School Law Institute
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The School Law Institute is an exciting, nationally recognized program that will take place in air-conditioned space at Columbia Law School. Now in its 30th year, originally at Harvard and now at Teachers College, this one-week course tackles pressing issues in law and education. The course has consistently received high praise from Teachers College students, practicing educators, policy analysts, researchers, advocates, charter-school staff, and other individuals concerned about legal issues in public K-12 education. It is also quite popular among Continuing Professional Studies students, taking a practical and innovative approach to professional development and learning.
Today’s complex, polarized debates about K-12 education make this an ideal time for a program like this. Every day brings important new developments on such critical issues as:
- Critical changes in immigration law, policy, and practice (immigrants’ rights, DACA, etc.);
- Important new developments in language policy and regulation;
- Fiscal equity and the right to an adequate education;
- Accelerating achievement using heterogeneous grouping; detracking;
- Student and teacher free-speech rights;
- The Internet, social media, and cyberbullying;
- Special education (IDEA), Section 504, and Title II of the ADA;
- High-stakes testing and accountability; ESSA;
- Charter schools, voucher programs, and other forms of school choice;
- Exploring the effects of racial attitudes in K-12 education: Implicit bias and the school-to-prison pipeline;
- Affirmative action: The use of race, ethnicity, and SES in student assignment and admissions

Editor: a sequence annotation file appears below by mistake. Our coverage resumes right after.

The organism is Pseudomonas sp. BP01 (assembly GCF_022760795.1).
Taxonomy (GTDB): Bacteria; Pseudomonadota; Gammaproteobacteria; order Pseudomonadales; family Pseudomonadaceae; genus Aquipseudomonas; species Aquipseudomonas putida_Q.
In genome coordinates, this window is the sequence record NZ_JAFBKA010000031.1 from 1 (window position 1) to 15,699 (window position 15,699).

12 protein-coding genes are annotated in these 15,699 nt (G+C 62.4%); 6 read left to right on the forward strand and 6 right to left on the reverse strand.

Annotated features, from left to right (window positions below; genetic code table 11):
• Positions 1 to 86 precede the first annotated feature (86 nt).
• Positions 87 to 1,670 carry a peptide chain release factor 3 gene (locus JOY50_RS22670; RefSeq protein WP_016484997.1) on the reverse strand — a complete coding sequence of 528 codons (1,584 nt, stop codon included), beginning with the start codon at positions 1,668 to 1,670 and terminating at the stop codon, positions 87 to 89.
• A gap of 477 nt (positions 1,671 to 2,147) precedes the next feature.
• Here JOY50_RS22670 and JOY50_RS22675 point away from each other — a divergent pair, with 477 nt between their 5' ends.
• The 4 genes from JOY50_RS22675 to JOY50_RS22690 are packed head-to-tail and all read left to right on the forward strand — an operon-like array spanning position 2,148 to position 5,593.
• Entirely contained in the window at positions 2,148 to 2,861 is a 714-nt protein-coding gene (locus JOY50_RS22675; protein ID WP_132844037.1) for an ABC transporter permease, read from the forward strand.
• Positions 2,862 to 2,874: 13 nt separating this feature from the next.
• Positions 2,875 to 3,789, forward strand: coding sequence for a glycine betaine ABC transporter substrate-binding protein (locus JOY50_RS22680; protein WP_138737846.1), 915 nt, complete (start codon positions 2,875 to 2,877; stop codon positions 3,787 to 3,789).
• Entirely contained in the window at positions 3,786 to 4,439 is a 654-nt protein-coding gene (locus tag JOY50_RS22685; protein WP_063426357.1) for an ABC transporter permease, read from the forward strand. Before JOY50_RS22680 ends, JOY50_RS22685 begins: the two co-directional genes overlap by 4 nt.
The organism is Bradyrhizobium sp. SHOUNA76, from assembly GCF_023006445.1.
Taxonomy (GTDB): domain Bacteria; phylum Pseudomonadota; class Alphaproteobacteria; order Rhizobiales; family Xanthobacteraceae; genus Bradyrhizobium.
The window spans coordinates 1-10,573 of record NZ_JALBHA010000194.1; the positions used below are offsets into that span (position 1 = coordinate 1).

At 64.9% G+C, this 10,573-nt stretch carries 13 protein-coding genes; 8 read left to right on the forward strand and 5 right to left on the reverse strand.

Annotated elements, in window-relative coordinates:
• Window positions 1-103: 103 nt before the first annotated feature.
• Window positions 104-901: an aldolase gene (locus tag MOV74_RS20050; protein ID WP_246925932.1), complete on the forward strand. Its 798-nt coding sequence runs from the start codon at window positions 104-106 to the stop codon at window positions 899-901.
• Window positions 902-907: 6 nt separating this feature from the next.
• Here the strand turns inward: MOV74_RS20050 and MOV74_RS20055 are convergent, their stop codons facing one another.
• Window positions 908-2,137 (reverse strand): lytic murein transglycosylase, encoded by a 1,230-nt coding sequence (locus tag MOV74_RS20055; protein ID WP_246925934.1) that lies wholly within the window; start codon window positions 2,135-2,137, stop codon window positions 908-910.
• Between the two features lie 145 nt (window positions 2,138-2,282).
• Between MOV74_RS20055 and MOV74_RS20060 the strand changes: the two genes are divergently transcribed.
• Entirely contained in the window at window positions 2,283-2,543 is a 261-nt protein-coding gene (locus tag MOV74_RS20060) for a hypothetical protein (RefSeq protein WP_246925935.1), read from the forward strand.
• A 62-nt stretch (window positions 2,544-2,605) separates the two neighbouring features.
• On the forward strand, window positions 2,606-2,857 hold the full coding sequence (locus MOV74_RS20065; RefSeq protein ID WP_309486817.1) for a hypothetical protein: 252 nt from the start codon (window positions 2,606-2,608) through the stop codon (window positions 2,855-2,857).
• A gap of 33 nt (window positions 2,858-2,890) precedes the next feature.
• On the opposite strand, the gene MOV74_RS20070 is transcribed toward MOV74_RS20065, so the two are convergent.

- Bullying/Harassment based on gender, sexual orientation, gender identity, race, ethnicity, national origin, and religion;
- The schools’ authority to discipline students and staff for on- and off-campus misconduct;
- Search and seizure, drug testing;
- Child abuse reporting and prevention: The schools' responsibility;
- Tort liability: The schools’ legal responsibility for injuries to students and staff;
- Improving collaboration between educators, lawyers, researchers, and families; and
- Practicing preventive law, keeping current on legal developments.
We’ll explore these issues through hypotheticals, small- and large-group discussions, simulations, and lectures, considering legal and non-legal (educational, administrative, ethnical, political, and financial) factors.
Who should attend
The Institute serves policy makers, policy analysts, and researchers; school-board and charter-school-board members; current and aspiring teachers and administrators in traditional public schools and charter schools; district-, state-, and national-level administrators; special educators; bilingual/ESL staff; guidance counselors and psychologists; assessment staff; curriculum developers and teacher educators; journalists; union reps; education lawyers; and advocates.